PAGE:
Specifying and validating embedded systems and chips becomes increasingly challenging as feature sets and non-functional constraints grow. It's especially difficult when the system involves a multicore programmable platform, which includes several processing engines such as microprocessors, microcontrollers or DSPs, that run application software distributed across the various cores.
The development of the hardware (HW) platform system-on-chip (SoC) or board and the application software (SW) is usually done by separate teams, and often by separate companies. In general, the hardware platform development team includes software engineers in charge of developing low-level platform-dependent software also called firmware (FW) including boot loaders, C runtime and libraries, operating systems and device drivers. Software engineers also usually develop middleware (MW), including protocol stacks and various libraries, providing specific application programming interfaces (API) to application software developers the platform users.
One of the biggest challenges for such projects lies in the interdependency between application software and hardware platform development. In order to design an efficient platform that accurately serves the needs of one or several applications, platform developers must have a good understanding of the target applications. And, in order to develop their software, application developers need to understand and make the best use out of the hardware platform. Waiting for the completion of hardware before starting the software design has two major drawbacks:
1) The final system validation happens at the end of the project, after many man-years of efforts have been invested. This leaves the engineers with limited flexibility for optimization and addressing potential product defects.
2) The time-to-market objectives cannot be met since the software development effort requires the majority of the project schedule, and hence a large monetary investment.
Therefore, the following needs have risen on both platform and application sides:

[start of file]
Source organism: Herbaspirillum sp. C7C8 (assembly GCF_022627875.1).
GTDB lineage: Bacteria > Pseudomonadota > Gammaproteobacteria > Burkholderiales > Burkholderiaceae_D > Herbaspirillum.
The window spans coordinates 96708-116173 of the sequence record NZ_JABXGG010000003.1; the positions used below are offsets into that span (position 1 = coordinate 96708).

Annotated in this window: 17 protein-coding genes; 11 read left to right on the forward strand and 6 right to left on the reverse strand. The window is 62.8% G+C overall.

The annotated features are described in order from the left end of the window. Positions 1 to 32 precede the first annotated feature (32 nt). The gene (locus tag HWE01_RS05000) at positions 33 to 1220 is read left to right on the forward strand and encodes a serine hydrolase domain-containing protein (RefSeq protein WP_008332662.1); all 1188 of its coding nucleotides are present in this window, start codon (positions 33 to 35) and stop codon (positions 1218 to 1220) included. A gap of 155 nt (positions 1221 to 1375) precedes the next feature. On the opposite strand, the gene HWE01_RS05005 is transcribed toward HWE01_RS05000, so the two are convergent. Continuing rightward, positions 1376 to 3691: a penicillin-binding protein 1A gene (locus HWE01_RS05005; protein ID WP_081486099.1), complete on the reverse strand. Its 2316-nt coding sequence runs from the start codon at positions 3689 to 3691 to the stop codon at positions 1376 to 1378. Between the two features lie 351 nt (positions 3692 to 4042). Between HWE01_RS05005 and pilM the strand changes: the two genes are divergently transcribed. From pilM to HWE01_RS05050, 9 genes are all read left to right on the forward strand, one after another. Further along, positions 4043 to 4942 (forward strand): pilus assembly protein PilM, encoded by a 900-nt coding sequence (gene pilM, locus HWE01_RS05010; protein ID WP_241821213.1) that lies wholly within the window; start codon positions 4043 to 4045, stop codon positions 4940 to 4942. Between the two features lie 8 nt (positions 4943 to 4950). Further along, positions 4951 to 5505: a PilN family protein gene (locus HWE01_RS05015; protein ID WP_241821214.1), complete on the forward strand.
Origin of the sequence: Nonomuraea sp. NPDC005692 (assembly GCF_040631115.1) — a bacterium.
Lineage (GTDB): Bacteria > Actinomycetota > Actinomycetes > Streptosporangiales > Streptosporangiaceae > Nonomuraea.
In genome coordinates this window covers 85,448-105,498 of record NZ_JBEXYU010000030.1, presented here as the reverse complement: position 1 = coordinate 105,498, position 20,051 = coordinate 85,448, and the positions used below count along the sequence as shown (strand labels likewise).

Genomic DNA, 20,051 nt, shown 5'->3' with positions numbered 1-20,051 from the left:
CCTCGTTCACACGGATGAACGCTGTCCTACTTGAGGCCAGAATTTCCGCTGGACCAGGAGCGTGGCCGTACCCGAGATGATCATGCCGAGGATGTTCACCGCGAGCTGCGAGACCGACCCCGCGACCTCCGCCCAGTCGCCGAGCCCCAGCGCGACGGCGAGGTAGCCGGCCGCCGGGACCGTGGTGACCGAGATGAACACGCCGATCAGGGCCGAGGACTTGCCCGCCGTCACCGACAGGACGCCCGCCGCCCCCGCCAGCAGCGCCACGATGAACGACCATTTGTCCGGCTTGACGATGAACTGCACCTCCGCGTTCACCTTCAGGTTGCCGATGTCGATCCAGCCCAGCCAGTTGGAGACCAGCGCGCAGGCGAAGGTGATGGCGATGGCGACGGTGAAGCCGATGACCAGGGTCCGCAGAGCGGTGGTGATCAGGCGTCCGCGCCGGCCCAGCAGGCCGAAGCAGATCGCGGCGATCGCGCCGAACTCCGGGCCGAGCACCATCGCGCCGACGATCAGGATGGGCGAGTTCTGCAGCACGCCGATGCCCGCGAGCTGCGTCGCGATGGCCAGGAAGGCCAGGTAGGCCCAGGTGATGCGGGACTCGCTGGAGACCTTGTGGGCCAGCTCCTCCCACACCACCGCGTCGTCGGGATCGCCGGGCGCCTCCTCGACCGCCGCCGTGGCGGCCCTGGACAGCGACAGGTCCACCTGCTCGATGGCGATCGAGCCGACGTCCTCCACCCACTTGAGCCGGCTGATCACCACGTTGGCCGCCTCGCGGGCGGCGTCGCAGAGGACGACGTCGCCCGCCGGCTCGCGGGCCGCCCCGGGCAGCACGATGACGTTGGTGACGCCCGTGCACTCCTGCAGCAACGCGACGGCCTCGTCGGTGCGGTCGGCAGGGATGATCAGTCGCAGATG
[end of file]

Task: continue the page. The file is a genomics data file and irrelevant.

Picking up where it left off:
1. Platform developers need to specify, architect, develop and validate their programmable board or chip for specific uses before the embedded application software code is available.
2. Application developers need to specify, architect, develop and validate their software before the real platform hardware is available.
Hardware virtualization for early software development
The hardware industry has been addressing the second need for many years in different ways. As opposed to software production, hardware production requires heavy manufacturing efforts. Software production requires a compilation step: from software programming language such as C or C++ to machine code. Programming the execution platform is simple and consists of loading machine code into a persistent data storage device such as flash or programmable memory. Hardware production goes through two synthesis steps, each of equivalent importance: front-end from hardware description language such as VHDL or Verilog at register transfer level (RTL) to gates, and back-end from gates to silicon. Still, an actual physical device has to be manufactured.
Since producing hardware requires more steps and is much less flexible than software production (a hardware re-spin of a large chip can cost more than a million dollars), the hardware industry has developed ways to accelerate the availability of a programmable hardware platform so hardware/software (HW/SW) joint execution can be verified and validated as early as possible. This way, software developers don't need to wait for production chips to start programming and hardware developers avoid costly manufacturing cycles. Hardware developers use techniques to provide a virtual software execution environment that can run the embedded software in a similar manner than the real hardware platform. Virtual software execution environments may not be as fast or as accurate as the real hardware, but they can be obtained earlier at lower cost. They are also more flexible and less expensive to adapt or fix.
The first step towards virtualization is to provide pre-silicon prototypes, like reference implementations for off-the-shelf silicon, field-programmable gate array (FPGA) prototypes, emulators or RTL simulators. Today, the EDA industry, particularly electronic-system level (ESL) vendors, is working on the second step: providing pre-RTL/pre-gate prototypes, called virtual platforms. In this paper, a virtual platform refers to a transaction-level (TL) or cycle-accurate (CA) model of the hardware platform, and virtual prototype refers to a RTL model of the hardware platform.